The secret to making the scheduling work is to execute the clockwork executable as the root command in the container. This causes the Clockwork executable to be launched when the container initializes. At that point Clockwork will run the command until it finishes and then remain running, waiting for its next invocation.
Conclusion and Issues
As you can see, when you have a scheduling process as the root process in your container, it provides an easy way to handle your scheduled job needs and Clockwork really does make it easy. Still this doesn’t mean that scheduling for your application is necessarily solved:
- What if your needs are large enough that you have to have multiple machines?
- How do you log issues with the scheduled jobs?
- What happens when a deploy occurs while your container is running a job? How do you ensure that the day’s work actually got processed?
If I needed to have multiple machines involved, I would likely implement some kind of a work queue where they scheduler is solely responsible for setting up a queue of the work to be done and then containers on other machines are responsible for processing the data in the queue. This approach is also useful for the deploy issue covered below.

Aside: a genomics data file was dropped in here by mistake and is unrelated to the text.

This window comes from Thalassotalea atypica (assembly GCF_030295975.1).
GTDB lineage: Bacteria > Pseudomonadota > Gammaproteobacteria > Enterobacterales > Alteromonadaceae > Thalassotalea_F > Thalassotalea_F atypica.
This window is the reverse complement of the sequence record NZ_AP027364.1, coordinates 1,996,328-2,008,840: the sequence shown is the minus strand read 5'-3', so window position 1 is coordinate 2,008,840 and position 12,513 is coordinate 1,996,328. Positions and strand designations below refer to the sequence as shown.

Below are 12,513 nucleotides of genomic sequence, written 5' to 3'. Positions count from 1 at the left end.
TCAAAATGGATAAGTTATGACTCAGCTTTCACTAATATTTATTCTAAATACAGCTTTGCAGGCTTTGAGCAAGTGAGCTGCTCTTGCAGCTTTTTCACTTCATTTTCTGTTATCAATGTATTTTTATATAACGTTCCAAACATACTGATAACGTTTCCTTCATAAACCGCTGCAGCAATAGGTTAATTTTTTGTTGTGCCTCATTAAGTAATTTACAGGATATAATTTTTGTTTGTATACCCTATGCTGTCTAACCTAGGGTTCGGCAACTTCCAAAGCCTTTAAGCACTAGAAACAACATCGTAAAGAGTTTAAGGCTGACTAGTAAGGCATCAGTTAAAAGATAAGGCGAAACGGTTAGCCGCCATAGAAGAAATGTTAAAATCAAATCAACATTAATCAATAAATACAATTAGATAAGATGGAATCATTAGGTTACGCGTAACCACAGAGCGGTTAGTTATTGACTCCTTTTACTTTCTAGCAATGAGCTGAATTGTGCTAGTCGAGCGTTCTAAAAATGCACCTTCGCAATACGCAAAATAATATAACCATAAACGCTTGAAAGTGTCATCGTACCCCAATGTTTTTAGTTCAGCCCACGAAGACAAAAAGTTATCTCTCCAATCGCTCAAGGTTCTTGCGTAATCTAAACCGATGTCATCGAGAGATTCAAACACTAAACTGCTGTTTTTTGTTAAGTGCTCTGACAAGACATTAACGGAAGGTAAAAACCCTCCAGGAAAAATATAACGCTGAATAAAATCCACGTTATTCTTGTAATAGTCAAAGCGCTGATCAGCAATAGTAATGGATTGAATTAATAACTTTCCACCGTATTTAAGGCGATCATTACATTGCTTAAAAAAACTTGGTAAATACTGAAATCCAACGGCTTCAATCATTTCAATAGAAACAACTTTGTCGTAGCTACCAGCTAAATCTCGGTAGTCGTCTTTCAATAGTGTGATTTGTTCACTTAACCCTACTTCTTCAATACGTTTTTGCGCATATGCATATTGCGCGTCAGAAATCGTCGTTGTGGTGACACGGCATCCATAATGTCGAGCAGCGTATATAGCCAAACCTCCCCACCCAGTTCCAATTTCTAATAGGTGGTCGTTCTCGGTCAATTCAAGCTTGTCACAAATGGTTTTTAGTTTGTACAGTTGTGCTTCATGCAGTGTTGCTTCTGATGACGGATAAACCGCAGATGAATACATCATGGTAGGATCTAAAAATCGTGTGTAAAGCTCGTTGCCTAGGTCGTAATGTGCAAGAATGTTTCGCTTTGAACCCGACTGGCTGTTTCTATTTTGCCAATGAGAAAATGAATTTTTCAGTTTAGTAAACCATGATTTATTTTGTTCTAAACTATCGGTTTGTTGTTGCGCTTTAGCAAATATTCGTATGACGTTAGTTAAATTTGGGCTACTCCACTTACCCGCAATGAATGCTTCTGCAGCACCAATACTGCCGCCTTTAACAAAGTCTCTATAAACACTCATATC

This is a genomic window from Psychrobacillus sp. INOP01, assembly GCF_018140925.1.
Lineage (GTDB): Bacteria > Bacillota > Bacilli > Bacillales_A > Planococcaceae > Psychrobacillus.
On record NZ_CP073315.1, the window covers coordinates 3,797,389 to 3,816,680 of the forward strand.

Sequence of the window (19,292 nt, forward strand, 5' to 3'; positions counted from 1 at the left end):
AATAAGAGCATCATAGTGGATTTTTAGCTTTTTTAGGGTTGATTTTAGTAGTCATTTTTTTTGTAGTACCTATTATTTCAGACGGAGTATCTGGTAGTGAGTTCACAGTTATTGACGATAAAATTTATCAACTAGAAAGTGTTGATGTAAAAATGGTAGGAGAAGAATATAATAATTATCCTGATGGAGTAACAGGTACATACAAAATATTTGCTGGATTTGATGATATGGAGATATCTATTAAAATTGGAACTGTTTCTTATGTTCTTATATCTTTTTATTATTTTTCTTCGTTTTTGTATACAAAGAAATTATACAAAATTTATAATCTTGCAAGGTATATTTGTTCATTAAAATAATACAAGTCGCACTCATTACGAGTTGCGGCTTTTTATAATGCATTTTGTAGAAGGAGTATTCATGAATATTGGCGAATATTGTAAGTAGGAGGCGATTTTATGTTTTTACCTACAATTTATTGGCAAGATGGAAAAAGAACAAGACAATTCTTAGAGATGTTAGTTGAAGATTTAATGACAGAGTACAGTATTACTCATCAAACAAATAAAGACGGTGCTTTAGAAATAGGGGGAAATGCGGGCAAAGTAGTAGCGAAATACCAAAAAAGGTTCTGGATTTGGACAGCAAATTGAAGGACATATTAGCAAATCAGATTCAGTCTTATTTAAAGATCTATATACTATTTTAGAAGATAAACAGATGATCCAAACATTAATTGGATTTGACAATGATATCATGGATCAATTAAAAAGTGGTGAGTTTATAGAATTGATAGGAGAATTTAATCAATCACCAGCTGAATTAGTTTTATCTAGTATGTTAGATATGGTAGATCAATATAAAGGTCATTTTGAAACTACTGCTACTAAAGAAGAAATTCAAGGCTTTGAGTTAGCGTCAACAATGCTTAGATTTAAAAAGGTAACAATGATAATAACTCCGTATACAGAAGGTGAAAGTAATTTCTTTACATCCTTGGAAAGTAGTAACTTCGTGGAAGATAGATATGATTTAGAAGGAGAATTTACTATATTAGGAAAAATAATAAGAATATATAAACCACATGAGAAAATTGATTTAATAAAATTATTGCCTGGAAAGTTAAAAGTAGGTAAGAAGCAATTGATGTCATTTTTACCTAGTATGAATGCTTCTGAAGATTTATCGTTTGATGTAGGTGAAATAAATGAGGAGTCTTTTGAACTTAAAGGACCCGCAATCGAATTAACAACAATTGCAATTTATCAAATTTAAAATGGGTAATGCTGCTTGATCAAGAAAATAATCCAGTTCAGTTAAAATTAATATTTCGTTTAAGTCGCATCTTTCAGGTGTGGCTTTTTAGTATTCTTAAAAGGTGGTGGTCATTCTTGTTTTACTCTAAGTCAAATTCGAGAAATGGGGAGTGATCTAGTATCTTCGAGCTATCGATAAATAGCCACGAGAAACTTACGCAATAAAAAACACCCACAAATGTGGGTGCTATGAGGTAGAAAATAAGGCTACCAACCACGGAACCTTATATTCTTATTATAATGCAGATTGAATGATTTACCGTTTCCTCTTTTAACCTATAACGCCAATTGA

Logging Issues with Scheduled Jobs
There are enough issues with containers and logs that addressing it here is really out of the scope of this blog post. I did want to point it out, however, as logging around scheduled jobs is usually necessary and needs to be thought through.
There are at least three strategies that I’d use for handling deploy conflicts:
- Start your jobs early and simply don’t deploy while they are running. This is the least desirable strategy but it does actually work provided the execution time of the job is only a few hours (i.e. until when people need to deploy). Obviously this works poorly with a globally distributed labor pool and a CI server that deploys code automatically.
- Change the code so that jobs become idempotent i.e. the job knows that a particular data item can be processed, for example, only once per day and then allow the scheduled process to be run multiple times per day. This decreases the chance of a deploy shutting things down fully for an entire day since statistically it becomes less likely that you’ll conflict with something every single time that it is running allowing at least one of the runs to complete.
- Use the multiple machines strategy mentioned above so that you have a work queue and multiple asynchronous processing engines on the data. As long as the queue is atomic in nature this avoids duplication issues and the additional parallelism that multiple containers bring should process the data more quickly thereby leading to fewer deploy conflicts.
Of each of these strategies, the third is likely the best but incurs the most application level changes. Please keep in mind that you can iteratively evolve your application towards the right strategy for your needs.